In a previous segment of his program, Ms. Fortunato called in to challenge the HATG testing, calling Mr. Romeo “Pinnocchio” and referring to his testing as “flim-flam.” Mr. Romeo placed the blame squarely on Fortunato. “Don’t you feel guilty about your son winding up with lead poisoning? Shouldn’t you? Where did he get it from? He got it from your yard. Is it my fault that you’re living there? Armstrong court didn’t cause that,” he said.

While the HATG was scheduled to go before IWW last Monday Jan. 26, that meeting was cancelled due to the winter storm Juno. However, next Wednesday, Feb 4, HATG is set to go before ARC to discuss the remaining portion of the Armstrong Court project, which includes gutting and renovating existing units, as well as constructing new multi-family townhouse-style units. At issue is the proposal to add an extra story to the existing stock to create an aesthetically appealing roofline, in lieu of the existing flat roofs.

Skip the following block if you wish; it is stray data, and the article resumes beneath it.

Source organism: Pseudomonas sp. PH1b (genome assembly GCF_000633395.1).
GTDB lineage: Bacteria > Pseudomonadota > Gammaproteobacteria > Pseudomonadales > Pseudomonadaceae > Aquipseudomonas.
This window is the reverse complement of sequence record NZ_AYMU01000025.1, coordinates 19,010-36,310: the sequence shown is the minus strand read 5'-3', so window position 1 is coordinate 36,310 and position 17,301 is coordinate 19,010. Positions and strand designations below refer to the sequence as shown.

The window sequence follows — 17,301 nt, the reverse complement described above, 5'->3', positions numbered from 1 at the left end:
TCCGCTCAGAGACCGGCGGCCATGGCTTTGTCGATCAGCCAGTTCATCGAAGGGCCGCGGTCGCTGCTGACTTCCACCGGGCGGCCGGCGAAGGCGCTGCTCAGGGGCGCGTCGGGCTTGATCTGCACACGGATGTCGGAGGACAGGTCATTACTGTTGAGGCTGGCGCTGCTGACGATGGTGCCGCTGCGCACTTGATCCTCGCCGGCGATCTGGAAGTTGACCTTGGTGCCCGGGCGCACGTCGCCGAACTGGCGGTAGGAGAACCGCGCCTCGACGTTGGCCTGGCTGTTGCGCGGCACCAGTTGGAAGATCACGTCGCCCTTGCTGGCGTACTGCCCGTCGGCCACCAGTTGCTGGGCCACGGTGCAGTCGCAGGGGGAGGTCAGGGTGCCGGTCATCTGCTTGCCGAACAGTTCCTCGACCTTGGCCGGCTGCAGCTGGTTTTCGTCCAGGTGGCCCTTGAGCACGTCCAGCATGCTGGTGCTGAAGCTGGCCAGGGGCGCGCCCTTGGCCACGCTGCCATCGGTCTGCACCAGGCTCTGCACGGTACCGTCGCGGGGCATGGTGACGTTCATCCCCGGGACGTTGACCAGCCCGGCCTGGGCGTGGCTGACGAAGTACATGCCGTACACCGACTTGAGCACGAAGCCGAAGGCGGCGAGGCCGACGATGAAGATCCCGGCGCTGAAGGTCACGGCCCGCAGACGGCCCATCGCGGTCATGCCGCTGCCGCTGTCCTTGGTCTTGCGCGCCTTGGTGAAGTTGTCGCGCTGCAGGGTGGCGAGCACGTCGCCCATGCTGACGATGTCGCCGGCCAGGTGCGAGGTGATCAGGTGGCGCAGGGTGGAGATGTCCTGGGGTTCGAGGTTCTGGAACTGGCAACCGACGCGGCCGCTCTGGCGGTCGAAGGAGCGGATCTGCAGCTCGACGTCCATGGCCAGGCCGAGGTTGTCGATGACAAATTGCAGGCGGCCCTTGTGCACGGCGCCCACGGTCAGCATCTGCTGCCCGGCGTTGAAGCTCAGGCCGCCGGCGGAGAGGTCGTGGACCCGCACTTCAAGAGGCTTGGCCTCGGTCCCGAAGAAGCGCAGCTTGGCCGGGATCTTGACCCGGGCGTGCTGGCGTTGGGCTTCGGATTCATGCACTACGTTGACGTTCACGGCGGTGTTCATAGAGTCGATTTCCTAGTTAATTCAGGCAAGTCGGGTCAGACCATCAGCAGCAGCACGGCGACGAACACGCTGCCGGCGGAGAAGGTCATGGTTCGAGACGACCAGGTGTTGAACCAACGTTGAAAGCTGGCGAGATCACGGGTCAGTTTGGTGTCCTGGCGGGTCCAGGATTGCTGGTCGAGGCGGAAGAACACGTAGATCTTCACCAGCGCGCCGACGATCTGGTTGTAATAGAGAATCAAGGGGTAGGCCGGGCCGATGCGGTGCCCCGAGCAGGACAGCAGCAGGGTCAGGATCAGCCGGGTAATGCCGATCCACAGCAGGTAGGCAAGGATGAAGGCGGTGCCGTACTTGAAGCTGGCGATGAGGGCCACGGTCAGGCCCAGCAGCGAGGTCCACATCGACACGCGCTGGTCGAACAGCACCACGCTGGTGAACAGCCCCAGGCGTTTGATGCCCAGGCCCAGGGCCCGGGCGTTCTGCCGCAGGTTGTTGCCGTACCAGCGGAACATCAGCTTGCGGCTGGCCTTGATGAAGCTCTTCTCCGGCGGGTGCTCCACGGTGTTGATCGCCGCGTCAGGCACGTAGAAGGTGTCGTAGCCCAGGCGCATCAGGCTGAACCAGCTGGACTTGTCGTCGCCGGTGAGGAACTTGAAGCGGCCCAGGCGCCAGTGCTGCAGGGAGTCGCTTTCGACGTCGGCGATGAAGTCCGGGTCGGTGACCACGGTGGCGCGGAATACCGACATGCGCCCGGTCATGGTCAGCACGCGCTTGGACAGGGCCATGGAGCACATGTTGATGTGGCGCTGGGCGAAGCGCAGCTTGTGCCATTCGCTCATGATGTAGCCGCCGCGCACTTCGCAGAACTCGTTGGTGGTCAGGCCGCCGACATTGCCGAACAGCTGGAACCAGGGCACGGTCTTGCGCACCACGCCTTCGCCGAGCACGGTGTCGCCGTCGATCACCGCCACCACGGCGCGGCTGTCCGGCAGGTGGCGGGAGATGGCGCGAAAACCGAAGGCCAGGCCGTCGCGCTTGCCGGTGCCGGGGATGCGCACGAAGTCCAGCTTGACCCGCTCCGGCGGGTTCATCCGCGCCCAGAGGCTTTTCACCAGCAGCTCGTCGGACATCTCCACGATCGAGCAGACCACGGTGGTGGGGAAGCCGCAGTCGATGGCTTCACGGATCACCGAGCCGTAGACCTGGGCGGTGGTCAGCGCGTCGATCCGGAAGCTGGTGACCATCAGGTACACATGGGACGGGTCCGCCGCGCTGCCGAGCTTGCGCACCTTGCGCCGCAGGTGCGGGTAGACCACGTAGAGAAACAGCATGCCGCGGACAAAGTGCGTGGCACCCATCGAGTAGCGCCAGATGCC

See also:

The Face of Lead Poisoning

Sam Romeo: Lessons in Deflecting Blame for Toxic Soil?

WGCH TRANSCRIPT: Housing Authority Leader Accuses Booth Ct Mother of Child with Lead Poisoning of Slander

Armstrong Court Sticking Points: Raise the Roof? Test More Dirt?

Senior Housing: If Not Booth Place at Armstrong Court, Where?

Armstrong Court Neighbors: “Not So Fast on New Multi-Story Seniors Building”

Housing Authority’s Plan for Armstrong Court Includes 4-Story Building for Seniors